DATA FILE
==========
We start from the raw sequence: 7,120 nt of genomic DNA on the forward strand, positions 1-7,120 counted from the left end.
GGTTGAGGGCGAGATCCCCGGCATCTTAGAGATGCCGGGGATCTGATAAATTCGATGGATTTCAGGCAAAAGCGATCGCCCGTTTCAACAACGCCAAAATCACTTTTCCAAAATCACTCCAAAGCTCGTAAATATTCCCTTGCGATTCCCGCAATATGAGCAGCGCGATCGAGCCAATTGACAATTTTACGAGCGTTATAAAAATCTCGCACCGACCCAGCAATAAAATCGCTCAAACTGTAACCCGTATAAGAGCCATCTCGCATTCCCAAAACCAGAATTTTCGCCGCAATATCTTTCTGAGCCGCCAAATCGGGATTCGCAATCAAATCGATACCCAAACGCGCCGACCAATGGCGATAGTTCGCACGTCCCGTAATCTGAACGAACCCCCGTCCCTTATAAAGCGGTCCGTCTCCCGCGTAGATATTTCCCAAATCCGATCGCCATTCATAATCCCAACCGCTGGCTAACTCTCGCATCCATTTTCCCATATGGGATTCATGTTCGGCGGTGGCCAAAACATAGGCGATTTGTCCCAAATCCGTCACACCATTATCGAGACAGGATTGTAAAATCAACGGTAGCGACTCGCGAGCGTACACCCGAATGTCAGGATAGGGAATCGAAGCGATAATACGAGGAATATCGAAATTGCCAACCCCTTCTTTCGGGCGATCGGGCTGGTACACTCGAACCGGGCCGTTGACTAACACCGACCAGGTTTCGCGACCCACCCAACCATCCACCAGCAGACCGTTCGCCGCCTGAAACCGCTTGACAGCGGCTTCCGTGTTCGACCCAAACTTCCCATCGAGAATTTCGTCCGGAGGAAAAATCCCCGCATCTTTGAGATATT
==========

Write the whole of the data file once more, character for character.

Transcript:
We start from the raw sequence: 7,120 nt of genomic DNA on the forward strand, positions 1-7,120 counted from the left end.
GGTTGAGGGCGAGATCCCCGGCATCTTAGAGATGCCGGGGATCTGATAAATTCGATGGATTTCAGGCAAAAGCGATCGCCCGTTTCAACAACGCCAAAATCACTTTTCCAAAATCACTCCAAAGCTCGTAAATATTCCCTTGCGATTCCCGCAATATGAGCAGCGCGATCGAGCCAATTGACAATTTTACGAGCGTTATAAAAATCTCGCACCGACCCAGCAATAAAATCGCTCAAACTGTAACCCGTATAAGAGCCATCTCGCATTCCCAAAACCAGAATTTTCGCCGCAATATCTTTCTGAGCCGCCAAATCGGGATTCGCAATCAAATCGATACCCAAACGCGCCGACCAATGGCGATAGTTCGCACGTCCCGTAATCTGAACGAACCCCCGTCCCTTATAAAGCGGTCCGTCTCCCGCGTAGATATTTCCCAAATCCGATCGCCATTCATAATCCCAACCGCTGGCTAACTCTCGCATCCATTTTCCCATATGGGATTCATGTTCGGCGGTGGCCAAAACATAGGCGATTTGTCCCAAATCCGTCACACCATTATCGAGACAGGATTGTAAAATCAACGGTAGCGACTCGCGAGCGTACACCCGAATGTCAGGATAGGGAATCGAAGCGATAATACGAGGAATATCGAAATTGCCAACCCCTTCTTTCGGGCGATCGGGCTGGTACACTCGAACCGGGCCGTTGACTAACACCGACCAGGTTTCGCGACCCACCCAACCATCCACCAGCAGACCGTTCGCCGCCTGAAACCGCTTGACAGCGGCTTCCGTGTTCGACCCAAACTTCCCATCGAGAATTTCGTCCGGAGGAAAAATCCCCGCATCTTTGAGATATT